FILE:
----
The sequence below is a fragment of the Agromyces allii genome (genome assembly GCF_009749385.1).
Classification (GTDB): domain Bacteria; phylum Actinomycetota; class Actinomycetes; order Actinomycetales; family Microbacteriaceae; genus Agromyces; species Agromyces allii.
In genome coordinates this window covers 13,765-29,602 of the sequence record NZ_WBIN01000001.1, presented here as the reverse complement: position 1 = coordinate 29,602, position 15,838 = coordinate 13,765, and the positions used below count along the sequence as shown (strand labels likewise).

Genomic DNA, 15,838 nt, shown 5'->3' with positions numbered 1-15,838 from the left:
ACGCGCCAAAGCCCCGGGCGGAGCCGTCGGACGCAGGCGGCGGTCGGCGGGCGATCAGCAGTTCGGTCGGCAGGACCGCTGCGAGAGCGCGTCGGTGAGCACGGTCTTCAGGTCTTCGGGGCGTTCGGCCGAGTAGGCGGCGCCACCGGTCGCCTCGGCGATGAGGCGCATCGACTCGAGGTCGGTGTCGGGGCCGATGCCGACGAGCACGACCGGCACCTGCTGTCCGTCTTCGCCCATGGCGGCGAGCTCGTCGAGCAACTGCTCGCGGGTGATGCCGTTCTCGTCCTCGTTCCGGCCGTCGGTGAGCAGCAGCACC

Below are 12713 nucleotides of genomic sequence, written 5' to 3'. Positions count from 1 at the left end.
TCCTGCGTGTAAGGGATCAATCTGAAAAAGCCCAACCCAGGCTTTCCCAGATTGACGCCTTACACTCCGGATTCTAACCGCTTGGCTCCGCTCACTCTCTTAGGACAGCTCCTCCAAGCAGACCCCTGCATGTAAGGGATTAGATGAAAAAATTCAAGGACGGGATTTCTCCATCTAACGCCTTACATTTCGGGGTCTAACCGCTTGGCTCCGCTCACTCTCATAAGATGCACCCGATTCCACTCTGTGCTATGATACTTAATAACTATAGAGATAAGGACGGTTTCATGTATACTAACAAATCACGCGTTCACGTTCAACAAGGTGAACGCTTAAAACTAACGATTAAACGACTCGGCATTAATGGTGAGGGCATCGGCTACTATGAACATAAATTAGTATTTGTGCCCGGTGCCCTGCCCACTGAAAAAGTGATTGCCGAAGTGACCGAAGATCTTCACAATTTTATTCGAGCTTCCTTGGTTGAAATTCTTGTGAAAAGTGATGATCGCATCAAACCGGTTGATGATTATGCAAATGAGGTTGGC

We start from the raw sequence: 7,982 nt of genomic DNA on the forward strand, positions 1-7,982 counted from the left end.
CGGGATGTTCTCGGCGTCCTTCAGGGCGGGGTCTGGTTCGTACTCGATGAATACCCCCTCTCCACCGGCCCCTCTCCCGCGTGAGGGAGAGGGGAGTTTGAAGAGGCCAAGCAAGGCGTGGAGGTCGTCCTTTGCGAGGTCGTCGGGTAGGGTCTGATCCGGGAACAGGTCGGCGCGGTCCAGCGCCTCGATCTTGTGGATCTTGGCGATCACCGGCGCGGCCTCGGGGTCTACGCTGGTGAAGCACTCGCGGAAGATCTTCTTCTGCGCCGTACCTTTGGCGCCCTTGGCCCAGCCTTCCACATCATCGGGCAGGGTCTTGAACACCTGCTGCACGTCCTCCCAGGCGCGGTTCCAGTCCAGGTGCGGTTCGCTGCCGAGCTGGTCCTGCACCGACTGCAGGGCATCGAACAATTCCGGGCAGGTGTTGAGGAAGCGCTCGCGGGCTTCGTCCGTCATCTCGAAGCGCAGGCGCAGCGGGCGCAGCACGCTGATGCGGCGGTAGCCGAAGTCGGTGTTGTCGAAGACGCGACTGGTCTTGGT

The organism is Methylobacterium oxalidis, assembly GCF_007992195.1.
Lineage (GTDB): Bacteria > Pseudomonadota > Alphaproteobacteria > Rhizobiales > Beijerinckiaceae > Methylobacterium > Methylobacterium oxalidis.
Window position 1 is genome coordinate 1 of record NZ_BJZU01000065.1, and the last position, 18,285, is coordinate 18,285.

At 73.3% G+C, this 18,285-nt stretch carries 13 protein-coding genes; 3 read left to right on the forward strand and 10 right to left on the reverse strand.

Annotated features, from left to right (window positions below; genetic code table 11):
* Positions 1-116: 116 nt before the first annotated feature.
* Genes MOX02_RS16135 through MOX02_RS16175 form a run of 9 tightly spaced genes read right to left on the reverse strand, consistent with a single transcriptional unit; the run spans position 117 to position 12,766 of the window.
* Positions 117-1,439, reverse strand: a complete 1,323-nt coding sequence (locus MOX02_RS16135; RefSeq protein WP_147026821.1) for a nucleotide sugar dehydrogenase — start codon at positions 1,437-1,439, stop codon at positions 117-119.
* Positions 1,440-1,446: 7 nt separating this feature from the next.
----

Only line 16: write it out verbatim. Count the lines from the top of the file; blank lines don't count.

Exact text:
* Genes MOX02_RS16135 through MOX02_RS16175 form a run of 9 tightly spaced genes read right to left on the reverse strand, consistent with a single transcriptional unit; the run spans position 117 to position 12,766 of the window.